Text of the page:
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Is there any performance difference between AtomicInteger and Integer?

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3  
Measure it if you care. –  artbristol Jan 16 '12 at 10:59

4 Answers 4

up vote 7 down vote accepted

The choice of these two types should not depend on the performance. The main choice for AtomicInteger is if you want to achieve thread safety with the operations on the integer.

However the performace difference might strongly depend on the choosen operating system, as the detailed implementation of atomic operations depend on the operating system.

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+1. AtomicInteger also provide a cheap mutable integer, even in a non-concurrent use-case. –  JB Nizet Jan 16 '12 at 10:43
    
-1: AtomicInteger exists mainly for performance reason (to implement lock-free data structures). If thead safety were the only concern, you could simply use synchronization. –  Michael Borgwardt Jan 16 '12 at 10:57
    
@MichaelBorgwardt: just because thread-safety is possible with just synchronization doesn't mean that AtomicInteger doesn't provide thread-safe integer operations. The point of the answer is that the raw performance of Integer and AtomicInteger is not what guides the choice of one or the other. What guides the choice is the intended usage: do we need a mutable thread-safe integer, or do we simply want to rap an integer into an immutable object? –  JB Nizet Jan 16 '12 at 11:11
    
@JB Nizet: mutability is not mentioned in the answer. And apart from that, how can performance not be what guides the choice when one of the choices exists because of performance? –  Michael Borgwardt Jan 16 '12 at 11:34
    
@MichaelBorgwardt: The question of the OP doesn't even mention multi-threading. He just asks if there is a performance difference between Integer and AtomicInteger. AtomicInteger has not been created to have a faster Integer. It has been created to provide a thread-safe, lock-free, mutable Integer. If you don't need mutability and are not executing in a multi-threaded environment, the performance of both doesn't matter. You choose the most appropriate type: Integer. AtomicInteger should only be considered if you need mutability (and thread-safety). –  JB Nizet Jan 16 '12 at 11:49

Well, if you use it in multithreaded environment, as a, e.g. counter, then you have to synchronize access to the Integer

public final class Counter {
  private long value = 0;
  public synchronized long getValue() {
    return value;
  }

  public synchronized long increment() {
    return ++value;
  }
}

While you can have much better performance with AtomicInteger without synchronization

public class NonblockingCounter {
    private AtomicInteger value;

    public int getValue() {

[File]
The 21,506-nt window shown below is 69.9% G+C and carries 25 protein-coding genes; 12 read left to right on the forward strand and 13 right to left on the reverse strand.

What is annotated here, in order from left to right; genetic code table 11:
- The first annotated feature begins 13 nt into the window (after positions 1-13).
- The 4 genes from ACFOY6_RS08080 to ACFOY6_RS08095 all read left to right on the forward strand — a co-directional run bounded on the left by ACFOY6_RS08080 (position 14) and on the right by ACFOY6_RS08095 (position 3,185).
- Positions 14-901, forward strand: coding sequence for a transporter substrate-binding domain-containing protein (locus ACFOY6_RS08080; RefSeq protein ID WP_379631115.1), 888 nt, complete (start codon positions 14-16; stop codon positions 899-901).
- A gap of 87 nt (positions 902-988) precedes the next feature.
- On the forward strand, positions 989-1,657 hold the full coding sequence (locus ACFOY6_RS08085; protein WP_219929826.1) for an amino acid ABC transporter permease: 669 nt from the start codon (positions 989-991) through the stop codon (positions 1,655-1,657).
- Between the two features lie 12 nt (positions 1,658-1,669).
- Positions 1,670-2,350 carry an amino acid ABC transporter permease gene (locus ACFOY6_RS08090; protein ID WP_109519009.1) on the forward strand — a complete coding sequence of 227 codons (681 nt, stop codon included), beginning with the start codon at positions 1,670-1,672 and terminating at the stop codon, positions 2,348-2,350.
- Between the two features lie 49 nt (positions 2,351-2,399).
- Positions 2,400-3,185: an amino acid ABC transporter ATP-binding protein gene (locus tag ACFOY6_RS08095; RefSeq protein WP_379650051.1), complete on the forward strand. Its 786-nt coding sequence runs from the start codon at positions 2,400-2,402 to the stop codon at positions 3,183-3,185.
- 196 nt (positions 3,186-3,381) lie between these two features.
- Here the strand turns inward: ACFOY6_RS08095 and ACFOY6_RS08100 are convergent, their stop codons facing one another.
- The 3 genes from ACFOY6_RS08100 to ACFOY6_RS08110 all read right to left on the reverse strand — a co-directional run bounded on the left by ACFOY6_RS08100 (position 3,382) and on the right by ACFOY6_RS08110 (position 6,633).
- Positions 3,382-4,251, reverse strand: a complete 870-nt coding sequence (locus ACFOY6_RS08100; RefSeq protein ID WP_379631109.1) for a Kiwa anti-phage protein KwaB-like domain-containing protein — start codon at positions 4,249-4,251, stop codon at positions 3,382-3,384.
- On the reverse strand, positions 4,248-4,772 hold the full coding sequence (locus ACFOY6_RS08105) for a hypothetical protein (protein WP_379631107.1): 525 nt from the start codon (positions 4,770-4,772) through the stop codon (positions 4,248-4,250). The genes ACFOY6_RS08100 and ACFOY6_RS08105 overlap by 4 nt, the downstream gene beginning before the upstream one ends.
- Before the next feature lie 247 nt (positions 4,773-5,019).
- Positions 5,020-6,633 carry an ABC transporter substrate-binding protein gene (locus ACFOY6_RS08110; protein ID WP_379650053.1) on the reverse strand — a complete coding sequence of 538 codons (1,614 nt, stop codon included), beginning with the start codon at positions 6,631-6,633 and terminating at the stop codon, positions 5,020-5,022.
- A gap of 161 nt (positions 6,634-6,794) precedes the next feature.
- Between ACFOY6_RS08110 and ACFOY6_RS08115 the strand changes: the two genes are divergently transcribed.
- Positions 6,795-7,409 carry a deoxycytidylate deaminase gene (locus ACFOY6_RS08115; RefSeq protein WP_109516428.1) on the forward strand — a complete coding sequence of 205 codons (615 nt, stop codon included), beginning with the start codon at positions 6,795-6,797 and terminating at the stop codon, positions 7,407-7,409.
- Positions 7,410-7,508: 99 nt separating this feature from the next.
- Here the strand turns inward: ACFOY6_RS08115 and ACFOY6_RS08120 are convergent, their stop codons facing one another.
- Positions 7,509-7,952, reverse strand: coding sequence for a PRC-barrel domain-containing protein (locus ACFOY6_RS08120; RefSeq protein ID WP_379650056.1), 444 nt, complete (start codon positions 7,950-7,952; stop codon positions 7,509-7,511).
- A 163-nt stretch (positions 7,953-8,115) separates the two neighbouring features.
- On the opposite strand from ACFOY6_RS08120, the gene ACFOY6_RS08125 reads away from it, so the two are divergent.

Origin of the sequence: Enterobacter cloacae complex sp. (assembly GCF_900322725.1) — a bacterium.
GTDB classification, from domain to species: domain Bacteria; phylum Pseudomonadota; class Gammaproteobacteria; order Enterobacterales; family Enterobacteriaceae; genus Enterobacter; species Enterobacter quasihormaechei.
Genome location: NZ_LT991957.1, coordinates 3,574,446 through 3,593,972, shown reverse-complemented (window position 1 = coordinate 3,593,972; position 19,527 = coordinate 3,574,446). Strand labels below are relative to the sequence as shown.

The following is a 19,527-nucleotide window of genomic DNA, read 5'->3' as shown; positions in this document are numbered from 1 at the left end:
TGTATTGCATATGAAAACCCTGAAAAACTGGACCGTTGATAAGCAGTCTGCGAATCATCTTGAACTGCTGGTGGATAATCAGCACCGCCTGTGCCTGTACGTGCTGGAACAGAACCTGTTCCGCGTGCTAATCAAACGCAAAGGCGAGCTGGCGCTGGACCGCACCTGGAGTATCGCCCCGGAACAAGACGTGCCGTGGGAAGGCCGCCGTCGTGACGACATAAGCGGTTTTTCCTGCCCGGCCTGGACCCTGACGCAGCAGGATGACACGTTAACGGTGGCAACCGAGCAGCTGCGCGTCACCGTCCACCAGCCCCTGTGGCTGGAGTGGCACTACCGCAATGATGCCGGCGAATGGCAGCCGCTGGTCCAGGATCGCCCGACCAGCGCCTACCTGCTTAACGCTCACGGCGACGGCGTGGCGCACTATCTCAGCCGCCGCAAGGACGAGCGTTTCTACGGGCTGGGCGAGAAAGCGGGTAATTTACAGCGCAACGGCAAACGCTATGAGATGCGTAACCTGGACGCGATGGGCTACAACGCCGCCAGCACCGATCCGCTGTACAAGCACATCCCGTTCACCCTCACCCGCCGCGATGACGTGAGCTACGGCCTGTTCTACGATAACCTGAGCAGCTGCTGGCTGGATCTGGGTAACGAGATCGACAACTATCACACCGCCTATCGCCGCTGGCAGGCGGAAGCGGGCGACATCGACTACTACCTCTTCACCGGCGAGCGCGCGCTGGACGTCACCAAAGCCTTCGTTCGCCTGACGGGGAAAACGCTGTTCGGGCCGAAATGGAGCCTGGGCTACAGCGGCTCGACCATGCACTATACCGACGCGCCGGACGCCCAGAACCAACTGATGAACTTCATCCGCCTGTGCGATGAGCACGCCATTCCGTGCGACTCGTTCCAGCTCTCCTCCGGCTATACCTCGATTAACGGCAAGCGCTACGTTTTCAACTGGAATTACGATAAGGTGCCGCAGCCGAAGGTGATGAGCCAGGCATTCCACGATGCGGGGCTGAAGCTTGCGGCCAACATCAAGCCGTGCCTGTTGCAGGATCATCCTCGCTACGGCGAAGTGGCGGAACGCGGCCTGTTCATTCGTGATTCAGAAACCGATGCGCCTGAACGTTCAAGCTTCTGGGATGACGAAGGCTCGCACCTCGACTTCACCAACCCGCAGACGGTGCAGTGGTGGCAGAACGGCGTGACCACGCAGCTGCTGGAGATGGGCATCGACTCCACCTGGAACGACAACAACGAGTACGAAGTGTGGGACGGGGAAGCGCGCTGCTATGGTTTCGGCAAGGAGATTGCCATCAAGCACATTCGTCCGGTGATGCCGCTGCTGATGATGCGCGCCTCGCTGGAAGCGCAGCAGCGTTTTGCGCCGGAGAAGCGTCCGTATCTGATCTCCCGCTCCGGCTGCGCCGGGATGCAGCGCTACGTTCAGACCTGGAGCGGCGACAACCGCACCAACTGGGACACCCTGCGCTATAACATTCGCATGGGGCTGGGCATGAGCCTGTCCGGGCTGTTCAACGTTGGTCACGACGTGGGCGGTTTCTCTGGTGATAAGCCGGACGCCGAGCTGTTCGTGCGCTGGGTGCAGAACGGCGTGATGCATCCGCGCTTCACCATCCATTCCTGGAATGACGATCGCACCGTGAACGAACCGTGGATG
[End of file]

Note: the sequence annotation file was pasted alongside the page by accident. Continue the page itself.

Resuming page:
return value.get();
    }

    public int increment() {
        return value.incrementAndGet();
    }
}

Recommended reading http://cephas.net/blog/2006/09/06/atomicinteger/

EDIT use incrementAndGet

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Why not using incrementAndGet? –  JB Nizet Jan 16 '12 at 10:43
    
you mean getAndIncrement? Well, good question sir, I guess I was too quick and lazy. –  bpgergo Jan 16 '12 at 10:49
    
No, I mean incrementAndGet. getAndIncrement would be equivalent to return i++. But your first snippet returnn ++i; –  JB Nizet Jan 16 '12 at 10:56
    
Umm... yupp, maybe I should focus only on my work now, thanks. –  bpgergo Jan 16 '12 at 11:01

Other than the very minor synchronization overhead, no.

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AtomicInteger allows some (not all!) operations that would otherwise require synchronization to be performed in a lock-free manner using special hardware instructions. How this affects performance is somewhat complex:

  • First, it's a micro-optimization that will only matter if this particular operation is on your application's critical path.
  • The special hardware instructions may not be available on non-mainstream platforms, in which case AtomicInteger will probably be implemented using synchronization.
  • The JVM can often optimize away locking overhead when there is no contention (e.g., a single threaded application). In that case, there's probably no difference.
  • If there is low to moderate lock contention (i.e. multiple threads, but they mostly do other things than just accessing that integer), the lock-free algorithm performs better than synchronization.
  • If there is very heavy lock contention (i.e. lots of threads that spend a lot of time trying to access that integer), synchronization may perform better because the lock-free algorithm is based on constantly retrying the operation when it fails due to a collision.
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